They wore their dignity, self-respect, resiliency, perseverance, and sacrifice. These traits they put on and never took off. Much more impressive than any garment, accessory or accouterment combined.
 
Photo by Ezra Miranda

Photo by Ezra Miranda

What do you admire most about the style of the Manongs?

Firstly, what I admire most about the Manongs style is how they wore their dignity, self-respect, resiliency, perseverance, and sacrifice. These traits they put on and never took off. Much more impressive than any garment, accessory or accouterment combined. Indeed "the man makes the clothes".  Secondarily, of course, the Manongs suit game is to be admired! So much swagger!

We understand that historically, we see a lot of these photos of the Manongs in suits because it was their way of sending photos to their family to show how "successful" they were in America. What might the attitude of a Manong have been in expressing his style?

Photo by Ezra Miranda

Photo by Ezra Miranda

The first thing that comes to mind is that we Filipinos are great at adapting to our environment and blending in. Adapting means survival. Suits were common during this time in America and Filipinos were already familiar with American culture so the adaptation was quick. At the same time, I think they were motivated by what any hetero male bachelor would be motivated by - women. So slick suits, smooth dance moves, and charming conversation were the disarming techniques they had to acquire to navigate the social scene.  

Do young Filipino men wear suits like this anymore?

No, of course not. Well, most don't anyway but I do on occasion. I think culture has a lot to do with how people dress. Also, the region influences how young men dress as well. Currently, the '90s are back so that's a thing.

A large part of the look goes along with knowing how to dance (taxi dance halls), and being able to gently romance a young woman through movement and touch. Do most young Filipino men partake in this?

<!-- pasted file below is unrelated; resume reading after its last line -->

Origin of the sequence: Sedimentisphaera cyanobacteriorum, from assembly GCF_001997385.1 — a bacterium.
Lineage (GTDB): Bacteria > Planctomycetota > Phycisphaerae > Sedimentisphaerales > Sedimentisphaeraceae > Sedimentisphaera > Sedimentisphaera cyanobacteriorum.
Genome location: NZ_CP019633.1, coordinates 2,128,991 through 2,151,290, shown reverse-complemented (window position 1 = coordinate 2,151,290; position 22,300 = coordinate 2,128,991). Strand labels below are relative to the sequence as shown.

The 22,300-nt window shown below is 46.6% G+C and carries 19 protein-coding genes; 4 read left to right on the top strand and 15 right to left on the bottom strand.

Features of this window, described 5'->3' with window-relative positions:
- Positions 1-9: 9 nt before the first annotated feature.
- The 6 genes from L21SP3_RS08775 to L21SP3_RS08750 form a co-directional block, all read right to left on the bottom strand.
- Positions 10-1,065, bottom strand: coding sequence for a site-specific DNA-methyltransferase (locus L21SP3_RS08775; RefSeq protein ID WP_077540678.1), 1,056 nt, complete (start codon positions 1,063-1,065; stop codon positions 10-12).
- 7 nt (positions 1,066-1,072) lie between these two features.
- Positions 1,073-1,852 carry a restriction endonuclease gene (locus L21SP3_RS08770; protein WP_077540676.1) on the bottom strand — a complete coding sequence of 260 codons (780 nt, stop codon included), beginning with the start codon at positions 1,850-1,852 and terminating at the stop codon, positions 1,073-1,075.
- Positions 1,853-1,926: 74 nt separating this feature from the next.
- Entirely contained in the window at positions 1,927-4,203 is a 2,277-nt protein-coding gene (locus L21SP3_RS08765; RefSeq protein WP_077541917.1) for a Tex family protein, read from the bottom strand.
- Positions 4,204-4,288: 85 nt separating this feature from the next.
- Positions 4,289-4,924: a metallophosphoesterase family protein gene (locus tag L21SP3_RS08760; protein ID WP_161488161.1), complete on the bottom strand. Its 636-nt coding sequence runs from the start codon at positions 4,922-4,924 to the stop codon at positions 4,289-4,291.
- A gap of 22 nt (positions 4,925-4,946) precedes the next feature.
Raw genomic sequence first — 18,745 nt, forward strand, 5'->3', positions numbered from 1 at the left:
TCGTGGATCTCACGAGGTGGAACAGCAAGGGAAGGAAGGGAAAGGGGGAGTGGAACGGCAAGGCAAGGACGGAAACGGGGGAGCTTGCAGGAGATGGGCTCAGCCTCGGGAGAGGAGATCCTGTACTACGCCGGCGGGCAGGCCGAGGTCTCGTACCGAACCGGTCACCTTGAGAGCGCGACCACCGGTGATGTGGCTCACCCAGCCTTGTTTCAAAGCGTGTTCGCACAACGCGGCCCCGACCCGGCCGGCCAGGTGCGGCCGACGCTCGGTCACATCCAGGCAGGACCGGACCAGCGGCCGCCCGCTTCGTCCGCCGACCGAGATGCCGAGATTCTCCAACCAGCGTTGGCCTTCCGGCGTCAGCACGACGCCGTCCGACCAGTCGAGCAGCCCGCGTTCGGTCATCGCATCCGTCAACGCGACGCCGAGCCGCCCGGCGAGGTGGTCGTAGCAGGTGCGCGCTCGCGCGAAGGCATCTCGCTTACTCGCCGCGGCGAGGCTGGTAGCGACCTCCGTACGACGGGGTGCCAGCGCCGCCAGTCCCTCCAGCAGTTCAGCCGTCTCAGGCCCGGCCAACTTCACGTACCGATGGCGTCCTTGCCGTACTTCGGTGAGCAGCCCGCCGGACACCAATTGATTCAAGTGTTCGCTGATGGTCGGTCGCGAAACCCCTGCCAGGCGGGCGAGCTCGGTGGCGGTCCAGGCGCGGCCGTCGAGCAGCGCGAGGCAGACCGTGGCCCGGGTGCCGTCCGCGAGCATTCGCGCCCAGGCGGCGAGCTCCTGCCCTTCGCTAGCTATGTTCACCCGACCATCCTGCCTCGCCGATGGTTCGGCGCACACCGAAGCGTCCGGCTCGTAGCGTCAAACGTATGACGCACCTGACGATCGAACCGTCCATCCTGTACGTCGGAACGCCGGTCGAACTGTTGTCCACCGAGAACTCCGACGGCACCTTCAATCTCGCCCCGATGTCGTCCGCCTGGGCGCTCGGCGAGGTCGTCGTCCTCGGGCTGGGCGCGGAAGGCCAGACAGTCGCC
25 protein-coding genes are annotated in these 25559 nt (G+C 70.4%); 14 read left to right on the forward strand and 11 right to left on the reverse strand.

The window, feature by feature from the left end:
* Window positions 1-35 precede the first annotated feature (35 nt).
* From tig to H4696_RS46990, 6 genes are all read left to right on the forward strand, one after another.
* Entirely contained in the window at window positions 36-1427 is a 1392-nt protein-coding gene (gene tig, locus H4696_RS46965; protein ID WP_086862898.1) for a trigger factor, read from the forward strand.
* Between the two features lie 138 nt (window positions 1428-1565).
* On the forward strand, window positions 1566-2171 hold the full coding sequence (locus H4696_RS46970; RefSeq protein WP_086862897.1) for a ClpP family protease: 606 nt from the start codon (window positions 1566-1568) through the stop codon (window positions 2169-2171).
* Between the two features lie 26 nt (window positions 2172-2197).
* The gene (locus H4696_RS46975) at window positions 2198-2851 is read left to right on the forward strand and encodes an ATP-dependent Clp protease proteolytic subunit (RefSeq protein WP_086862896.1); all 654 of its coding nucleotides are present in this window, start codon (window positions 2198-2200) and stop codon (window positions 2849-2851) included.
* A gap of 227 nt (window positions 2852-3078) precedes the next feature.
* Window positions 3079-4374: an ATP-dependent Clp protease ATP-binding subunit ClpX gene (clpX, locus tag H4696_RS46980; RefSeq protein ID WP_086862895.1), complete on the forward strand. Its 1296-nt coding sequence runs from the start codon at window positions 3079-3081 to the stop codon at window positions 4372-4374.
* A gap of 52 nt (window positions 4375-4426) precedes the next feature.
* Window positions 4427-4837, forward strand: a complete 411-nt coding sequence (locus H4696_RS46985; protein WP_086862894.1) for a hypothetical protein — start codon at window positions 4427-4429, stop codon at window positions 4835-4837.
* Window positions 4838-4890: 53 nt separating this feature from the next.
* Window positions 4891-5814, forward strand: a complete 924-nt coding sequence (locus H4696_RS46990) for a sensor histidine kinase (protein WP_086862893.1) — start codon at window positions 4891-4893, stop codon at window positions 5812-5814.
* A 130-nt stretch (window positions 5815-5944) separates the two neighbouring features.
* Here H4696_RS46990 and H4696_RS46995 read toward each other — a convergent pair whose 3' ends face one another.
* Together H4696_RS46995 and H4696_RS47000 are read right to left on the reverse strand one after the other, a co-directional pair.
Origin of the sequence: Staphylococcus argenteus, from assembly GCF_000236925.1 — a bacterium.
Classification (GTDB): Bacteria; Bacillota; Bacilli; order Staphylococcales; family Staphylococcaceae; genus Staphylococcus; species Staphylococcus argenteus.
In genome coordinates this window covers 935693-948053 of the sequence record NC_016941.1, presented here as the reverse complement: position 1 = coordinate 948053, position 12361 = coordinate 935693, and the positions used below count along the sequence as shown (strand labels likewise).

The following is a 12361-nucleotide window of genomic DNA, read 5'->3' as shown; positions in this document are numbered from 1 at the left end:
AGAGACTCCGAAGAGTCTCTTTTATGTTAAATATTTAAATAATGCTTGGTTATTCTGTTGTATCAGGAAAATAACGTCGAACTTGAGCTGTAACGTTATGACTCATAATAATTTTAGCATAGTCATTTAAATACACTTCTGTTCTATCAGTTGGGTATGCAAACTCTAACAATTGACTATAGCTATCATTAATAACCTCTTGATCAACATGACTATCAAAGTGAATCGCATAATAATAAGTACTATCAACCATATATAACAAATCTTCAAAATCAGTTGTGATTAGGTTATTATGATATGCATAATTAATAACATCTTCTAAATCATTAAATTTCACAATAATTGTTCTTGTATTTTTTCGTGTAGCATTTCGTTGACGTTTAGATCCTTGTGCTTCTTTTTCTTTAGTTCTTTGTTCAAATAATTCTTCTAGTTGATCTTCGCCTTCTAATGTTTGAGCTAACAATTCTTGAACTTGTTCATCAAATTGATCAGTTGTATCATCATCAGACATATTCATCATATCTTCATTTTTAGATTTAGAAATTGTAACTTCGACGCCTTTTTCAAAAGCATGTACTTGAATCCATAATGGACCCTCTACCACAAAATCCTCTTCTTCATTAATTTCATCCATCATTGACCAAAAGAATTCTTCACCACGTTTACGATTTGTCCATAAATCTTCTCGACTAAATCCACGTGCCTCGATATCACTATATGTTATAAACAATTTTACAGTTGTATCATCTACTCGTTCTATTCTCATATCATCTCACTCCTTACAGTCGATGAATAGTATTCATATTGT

Photo by Gregory S. Manalo @manalopictures

Photo by Gregory S. Manalo @manalopictures

I think proper courtship, in general, is a lost art now. For better or worse Hip Hop culture is pop culture. While taxi dance halls were quite the rough and tumble place at least there was some sort of protocol to prospecting even if it was just for a 3-minute dance. You go to a Hip Hop club and guys are either parked by the wall holding their drink trying to look cool or grabbing elbows and ass grunting a poor excuse of a conversation opener. Don't get me wrong - not all Hip Hop functions are like this. Most successful interactions have a back-and-forth of witty comments, compliments, and questions. A simple two-step and finger snapping ensue. Young Filipino men are pursuing young women for sure, it just looks different compared to what it was like back in '20s and '30s. Rites of passage and rituals will always be a part of life. And the ritual of dance, music, courtship will always remain.

Gregory S. Manalo is a menswear enthusiast, performing artist, and eskrimador originally from the Bay Area. He currently works for TechCrunch.com and Manalo Pictures as a video producer and photographer. 

Show Greg some love online [IG: @manalopictures], or come to our next show, In the Belly of the Eagle: Man@ng is Deity dressed in your interpretation of Manong fashion! Don’t forget to purchase tickets before they sell out.

 
Kularts